Sunday January 26th
Nostalgia: Old Robot idea
- I found these while uploading a video for a proposal today. Part of why I chose to go into research was because I would hang out every month with a bunch of NASA scientists; we would go drinking together. They had all done PhDs, and something about their values and commitment to selfless research was very appealing to me. So that’s where this started for me.
- I went to a Linux event at a regular Meetup (one of the runners of the group did later on go on to work for JPL), and there always seemed to be a pretty large gathering of NASA scientists at this event. JPL-ers are a pretty fun bunch with a distinct sense of humour; one of them once made a virtual planetarium for us, another let us look through some telescopes at JPL, and yet another was doing work with a 3D lidar scanner connected to a cat food can in his spare time. The whole maker/hacker scene there excited me. There was a sort of playfulness about scientific discovery that was also very creative. Cross-disciplinary training was encouraged. The first Linux Meetup I attended was by a scientist who worked on NASA’s OnSight, which is their planetary geology VR device with a hololens. He still joked that “of course you of all people would like a language like Haskell”. YES.
- But I made friends with a scientist/mathematician there, and we never really went back to that event; instead, we hung out every Thursday, and he encouraged me to go to grad school. He’s still a strong mentor and advocate for me today. So I guess I’m this weird film-school electronics/camera technician concept design computer scientist girl now.
I consider myself a maker
- It’s weird when people tell me today that I can’t do robot things or don’t understand computer vision stuff because I work in programming languages research, because between 2008 and 2017-ish, all I did was robot-related tech stuff, camera stuff, hardware and soldering (I worked as an electronics and high speed camera technician for a good 8 years), and somewhere between 2014 to 2017, I was also painting and drawing and learning 3D modelling. I always thought that to be able to express an idea, it would benefit a person to learn those tools. But anyways, I spent some time learning some creative tech stuff, either through exoskeleton stuff, 3D modelling, mentoring students, being part of hobby robotics groups such as SV-ROS, etc. In California, there is a lot of that, and people are intellectually curious in general, so you get a lot of people who pick up a machine shop class just to gain the skills for a thing they’re trying to build. I miss that freedom these days; academia can be so narrow-minded in that respect, and so rigid. I struggled a lot with this in Undergrad, and expect to continue to struggle a lot with this in grad school, because I often draw from different things. I used to be a part of a hackerspace in downtown LA that would do everything from large-scale 3D printing, machining, welding, woodworking, and architectural robotics used on parametric modelling node-based programming. Oh yeah, and sometimes there would be charcoal drawing in there, too, and I would attend 72 hour long drawing events, where people would stay up for 72 hours and live on nothing but coffee and the models would come in and pose and we would draw them and listen to music, which was often a dj live-coding!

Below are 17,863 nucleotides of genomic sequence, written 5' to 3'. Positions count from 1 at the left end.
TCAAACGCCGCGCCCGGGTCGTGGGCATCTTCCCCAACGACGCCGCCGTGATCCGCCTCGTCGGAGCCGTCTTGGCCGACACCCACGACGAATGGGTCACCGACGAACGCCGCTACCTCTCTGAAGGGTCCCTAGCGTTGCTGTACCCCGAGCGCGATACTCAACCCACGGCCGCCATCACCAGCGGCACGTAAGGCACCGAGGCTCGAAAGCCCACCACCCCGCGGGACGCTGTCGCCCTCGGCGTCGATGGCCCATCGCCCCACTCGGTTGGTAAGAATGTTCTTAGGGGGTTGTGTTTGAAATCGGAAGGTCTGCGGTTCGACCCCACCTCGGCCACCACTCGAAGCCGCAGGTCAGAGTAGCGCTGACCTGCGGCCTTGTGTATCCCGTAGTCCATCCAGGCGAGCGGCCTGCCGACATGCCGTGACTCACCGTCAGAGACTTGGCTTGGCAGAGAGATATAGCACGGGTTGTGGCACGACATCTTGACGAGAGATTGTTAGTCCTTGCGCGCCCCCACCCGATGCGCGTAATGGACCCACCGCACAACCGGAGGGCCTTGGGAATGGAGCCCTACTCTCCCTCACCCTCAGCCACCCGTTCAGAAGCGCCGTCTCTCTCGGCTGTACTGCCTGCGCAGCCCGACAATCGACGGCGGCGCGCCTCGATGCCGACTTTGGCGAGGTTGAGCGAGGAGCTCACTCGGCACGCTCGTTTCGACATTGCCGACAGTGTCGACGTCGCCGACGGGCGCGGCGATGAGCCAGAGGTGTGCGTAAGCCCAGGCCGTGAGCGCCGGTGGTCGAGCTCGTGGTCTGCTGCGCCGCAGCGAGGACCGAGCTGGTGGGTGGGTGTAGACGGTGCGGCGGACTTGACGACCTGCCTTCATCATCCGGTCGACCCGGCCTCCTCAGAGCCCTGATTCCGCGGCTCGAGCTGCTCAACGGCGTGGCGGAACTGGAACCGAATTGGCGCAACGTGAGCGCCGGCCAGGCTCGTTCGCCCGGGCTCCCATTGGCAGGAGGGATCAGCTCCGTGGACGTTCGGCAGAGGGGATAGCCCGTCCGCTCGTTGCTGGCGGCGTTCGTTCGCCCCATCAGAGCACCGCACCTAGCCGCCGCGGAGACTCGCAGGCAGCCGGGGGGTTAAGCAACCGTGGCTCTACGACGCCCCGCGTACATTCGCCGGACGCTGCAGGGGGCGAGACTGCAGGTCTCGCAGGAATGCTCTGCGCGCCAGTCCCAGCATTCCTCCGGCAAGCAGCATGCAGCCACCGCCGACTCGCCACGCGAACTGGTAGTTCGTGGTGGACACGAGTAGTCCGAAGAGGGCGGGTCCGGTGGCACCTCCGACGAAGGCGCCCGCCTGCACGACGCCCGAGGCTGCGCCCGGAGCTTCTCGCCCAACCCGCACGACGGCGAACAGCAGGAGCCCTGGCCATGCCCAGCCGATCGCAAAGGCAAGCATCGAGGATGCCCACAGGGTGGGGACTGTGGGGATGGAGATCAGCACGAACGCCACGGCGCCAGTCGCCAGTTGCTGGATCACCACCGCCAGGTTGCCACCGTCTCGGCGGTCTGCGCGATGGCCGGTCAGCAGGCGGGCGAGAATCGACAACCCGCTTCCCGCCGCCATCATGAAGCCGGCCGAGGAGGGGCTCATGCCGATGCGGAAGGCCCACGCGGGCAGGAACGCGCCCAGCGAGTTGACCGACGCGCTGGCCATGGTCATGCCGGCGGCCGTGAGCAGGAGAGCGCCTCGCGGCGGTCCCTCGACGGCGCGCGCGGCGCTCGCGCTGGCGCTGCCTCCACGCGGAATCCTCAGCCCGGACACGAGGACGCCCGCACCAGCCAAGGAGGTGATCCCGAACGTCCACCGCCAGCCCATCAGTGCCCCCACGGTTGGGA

My first software onsite